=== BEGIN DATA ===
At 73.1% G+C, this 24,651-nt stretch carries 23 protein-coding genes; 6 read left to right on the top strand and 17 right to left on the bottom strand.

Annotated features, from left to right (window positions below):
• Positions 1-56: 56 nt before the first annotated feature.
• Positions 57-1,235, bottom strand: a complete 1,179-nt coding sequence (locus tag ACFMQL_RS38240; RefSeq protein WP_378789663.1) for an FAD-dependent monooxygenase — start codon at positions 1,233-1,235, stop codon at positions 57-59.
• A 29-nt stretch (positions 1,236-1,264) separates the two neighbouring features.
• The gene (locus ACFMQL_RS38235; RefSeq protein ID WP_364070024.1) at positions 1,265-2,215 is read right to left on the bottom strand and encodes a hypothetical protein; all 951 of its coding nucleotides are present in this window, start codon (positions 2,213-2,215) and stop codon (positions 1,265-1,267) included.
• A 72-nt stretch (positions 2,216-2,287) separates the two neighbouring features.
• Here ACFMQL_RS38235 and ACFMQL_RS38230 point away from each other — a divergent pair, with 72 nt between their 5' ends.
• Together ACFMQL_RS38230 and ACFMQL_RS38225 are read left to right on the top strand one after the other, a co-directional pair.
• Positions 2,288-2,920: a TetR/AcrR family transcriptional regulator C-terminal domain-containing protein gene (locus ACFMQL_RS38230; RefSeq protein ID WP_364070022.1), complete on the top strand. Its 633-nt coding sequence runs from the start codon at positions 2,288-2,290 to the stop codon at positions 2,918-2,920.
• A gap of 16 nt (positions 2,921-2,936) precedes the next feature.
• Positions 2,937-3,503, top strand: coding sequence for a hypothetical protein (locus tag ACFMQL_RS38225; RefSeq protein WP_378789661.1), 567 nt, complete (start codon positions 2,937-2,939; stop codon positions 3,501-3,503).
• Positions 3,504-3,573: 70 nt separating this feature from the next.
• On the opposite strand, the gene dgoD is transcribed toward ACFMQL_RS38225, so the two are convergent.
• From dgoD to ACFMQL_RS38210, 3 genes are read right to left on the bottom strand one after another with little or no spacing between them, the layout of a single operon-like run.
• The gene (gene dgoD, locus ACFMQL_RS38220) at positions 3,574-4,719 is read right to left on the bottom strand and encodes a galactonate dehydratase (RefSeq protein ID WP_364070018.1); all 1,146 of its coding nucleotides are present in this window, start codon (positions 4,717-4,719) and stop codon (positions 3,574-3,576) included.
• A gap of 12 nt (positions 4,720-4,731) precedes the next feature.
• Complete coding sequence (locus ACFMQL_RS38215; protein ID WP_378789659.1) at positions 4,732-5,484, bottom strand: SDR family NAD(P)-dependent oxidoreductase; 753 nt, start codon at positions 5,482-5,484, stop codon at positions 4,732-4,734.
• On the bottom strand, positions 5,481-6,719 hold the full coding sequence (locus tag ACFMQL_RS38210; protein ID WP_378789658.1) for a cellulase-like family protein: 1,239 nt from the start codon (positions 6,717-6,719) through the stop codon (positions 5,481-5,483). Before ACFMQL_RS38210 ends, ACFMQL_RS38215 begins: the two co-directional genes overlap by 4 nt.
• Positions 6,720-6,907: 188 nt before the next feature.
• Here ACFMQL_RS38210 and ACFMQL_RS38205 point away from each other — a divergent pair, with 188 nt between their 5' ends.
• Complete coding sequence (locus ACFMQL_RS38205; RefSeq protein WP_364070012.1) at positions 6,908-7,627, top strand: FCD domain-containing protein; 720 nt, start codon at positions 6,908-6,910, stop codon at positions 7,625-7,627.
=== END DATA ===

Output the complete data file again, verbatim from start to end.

At 73.1% G+C, this 24,651-nt stretch carries 23 protein-coding genes; 6 read left to right on the top strand and 17 right to left on the bottom strand.

Annotated features, from left to right (window positions below):
• Positions 1-56: 56 nt before the first annotated feature.
• Positions 57-1,235, bottom strand: a complete 1,179-nt coding sequence (locus tag ACFMQL_RS38240; RefSeq protein WP_378789663.1) for an FAD-dependent monooxygenase — start codon at positions 1,233-1,235, stop codon at positions 57-59.
• A 29-nt stretch (positions 1,236-1,264) separates the two neighbouring features.
• The gene (locus ACFMQL_RS38235; RefSeq protein ID WP_364070024.1) at positions 1,265-2,215 is read right to left on the bottom strand and encodes a hypothetical protein; all 951 of its coding nucleotides are present in this window, start codon (positions 2,213-2,215) and stop codon (positions 1,265-1,267) included.
• A 72-nt stretch (positions 2,216-2,287) separates the two neighbouring features.
• Here ACFMQL_RS38235 and ACFMQL_RS38230 point away from each other — a divergent pair, with 72 nt between their 5' ends.
• Together ACFMQL_RS38230 and ACFMQL_RS38225 are read left to right on the top strand one after the other, a co-directional pair.
• Positions 2,288-2,920: a TetR/AcrR family transcriptional regulator C-terminal domain-containing protein gene (locus ACFMQL_RS38230; RefSeq protein ID WP_364070022.1), complete on the top strand. Its 633-nt coding sequence runs from the start codon at positions 2,288-2,290 to the stop codon at positions 2,918-2,920.
• A gap of 16 nt (positions 2,921-2,936) precedes the next feature.
• Positions 2,937-3,503, top strand: coding sequence for a hypothetical protein (locus tag ACFMQL_RS38225; RefSeq protein WP_378789661.1), 567 nt, complete (start codon positions 2,937-2,939; stop codon positions 3,501-3,503).
• Positions 3,504-3,573: 70 nt separating this feature from the next.
• On the opposite strand, the gene dgoD is transcribed toward ACFMQL_RS38225, so the two are convergent.
• From dgoD to ACFMQL_RS38210, 3 genes are read right to left on the bottom strand one after another with little or no spacing between them, the layout of a single operon-like run.
• The gene (gene dgoD, locus ACFMQL_RS38220) at positions 3,574-4,719 is read right to left on the bottom strand and encodes a galactonate dehydratase (RefSeq protein ID WP_364070018.1); all 1,146 of its coding nucleotides are present in this window, start codon (positions 4,717-4,719) and stop codon (positions 3,574-3,576) included.
• A gap of 12 nt (positions 4,720-4,731) precedes the next feature.
• Complete coding sequence (locus ACFMQL_RS38215; protein ID WP_378789659.1) at positions 4,732-5,484, bottom strand: SDR family NAD(P)-dependent oxidoreductase; 753 nt, start codon at positions 5,482-5,484, stop codon at positions 4,732-4,734.
• On the bottom strand, positions 5,481-6,719 hold the full coding sequence (locus tag ACFMQL_RS38210; protein ID WP_378789658.1) for a cellulase-like family protein: 1,239 nt from the start codon (positions 6,717-6,719) through the stop codon (positions 5,481-5,483). Before ACFMQL_RS38210 ends, ACFMQL_RS38215 begins: the two co-directional genes overlap by 4 nt.
• Positions 6,720-6,907: 188 nt before the next feature.
• Here ACFMQL_RS38210 and ACFMQL_RS38205 point away from each other — a divergent pair, with 188 nt between their 5' ends.
• Complete coding sequence (locus ACFMQL_RS38205; RefSeq protein WP_364070012.1) at positions 6,908-7,627, top strand: FCD domain-containing protein; 720 nt, start codon at positions 6,908-6,910, stop codon at positions 7,625-7,627.